The incident created a state of exaggerated importance on Turnbull’s part. According to Reuters (Nov 17), “The connection enabled Turnbull to jump the line of world leaders waiting to get the new US leader on the phone, well ahead of larger allies like Britain and Japan, after Trump’s surprise win”.

This turn towards the personal is interesting on one level. Trump’s cabinet and operations will be, as his business relations in the past, highly personalised endeavours, filled with the expected trust, rancour and overwhelming flavour of a dealing boardroom.

To have his ear will be significant; to be his acquaintance far more important than having a swag of degrees from an Ivy League college, or even be a prominent leader of another state. Theory will be avoided like the plague and abstractions deemed incomprehensible.

Turnbull’s response to this elevation of Norman to the unforeseen level of Trump whisperer barely hid the reality of his irrelevance as a politician. This was not Turnbull the politician talking as prime minister, but as a businessman thinking in the terms of a deal. He was, in short, behaving like Trump, channelling, reflecting, and mimicking accordingly.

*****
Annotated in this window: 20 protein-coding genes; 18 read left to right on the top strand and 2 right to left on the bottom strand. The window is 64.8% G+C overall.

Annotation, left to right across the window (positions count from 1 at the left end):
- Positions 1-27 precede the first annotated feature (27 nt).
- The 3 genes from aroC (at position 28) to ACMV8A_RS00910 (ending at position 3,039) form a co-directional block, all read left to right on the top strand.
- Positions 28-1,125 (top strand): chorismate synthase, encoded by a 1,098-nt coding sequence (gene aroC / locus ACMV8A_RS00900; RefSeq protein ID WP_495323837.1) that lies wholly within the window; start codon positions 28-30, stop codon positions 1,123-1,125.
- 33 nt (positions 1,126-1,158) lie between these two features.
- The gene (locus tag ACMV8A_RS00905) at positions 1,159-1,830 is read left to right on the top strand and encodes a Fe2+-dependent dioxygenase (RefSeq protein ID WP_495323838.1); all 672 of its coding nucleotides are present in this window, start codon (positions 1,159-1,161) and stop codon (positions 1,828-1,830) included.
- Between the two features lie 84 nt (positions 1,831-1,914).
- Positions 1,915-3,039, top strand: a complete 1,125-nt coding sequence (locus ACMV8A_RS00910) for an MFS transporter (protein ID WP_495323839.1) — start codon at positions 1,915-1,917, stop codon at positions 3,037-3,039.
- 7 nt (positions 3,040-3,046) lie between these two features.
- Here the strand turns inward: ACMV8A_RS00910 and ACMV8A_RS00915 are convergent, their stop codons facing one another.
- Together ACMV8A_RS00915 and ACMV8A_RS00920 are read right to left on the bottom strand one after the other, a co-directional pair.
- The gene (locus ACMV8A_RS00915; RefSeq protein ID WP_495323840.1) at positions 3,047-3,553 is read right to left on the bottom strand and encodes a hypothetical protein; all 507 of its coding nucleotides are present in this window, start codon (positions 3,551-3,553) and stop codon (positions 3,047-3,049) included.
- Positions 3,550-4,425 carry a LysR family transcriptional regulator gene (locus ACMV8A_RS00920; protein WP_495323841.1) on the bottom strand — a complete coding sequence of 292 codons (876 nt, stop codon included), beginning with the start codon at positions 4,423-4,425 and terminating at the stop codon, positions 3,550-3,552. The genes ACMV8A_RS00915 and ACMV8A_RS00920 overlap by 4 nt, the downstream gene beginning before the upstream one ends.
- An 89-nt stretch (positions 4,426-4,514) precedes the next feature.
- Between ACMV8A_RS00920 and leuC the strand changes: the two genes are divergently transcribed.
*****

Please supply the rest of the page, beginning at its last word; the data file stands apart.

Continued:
“In diplomacy and policies, you use lots of networks,” he attempted to explain to the Australian press.  “All I can say is we have great networks, great connections and Greg Norman is a great Australian.”[1]

Norman also had the appropriate credentials.  He was “a great advocate for strengthening the Australian-American alliance. One of our greatest assets is the more than million Australians who live overseas.”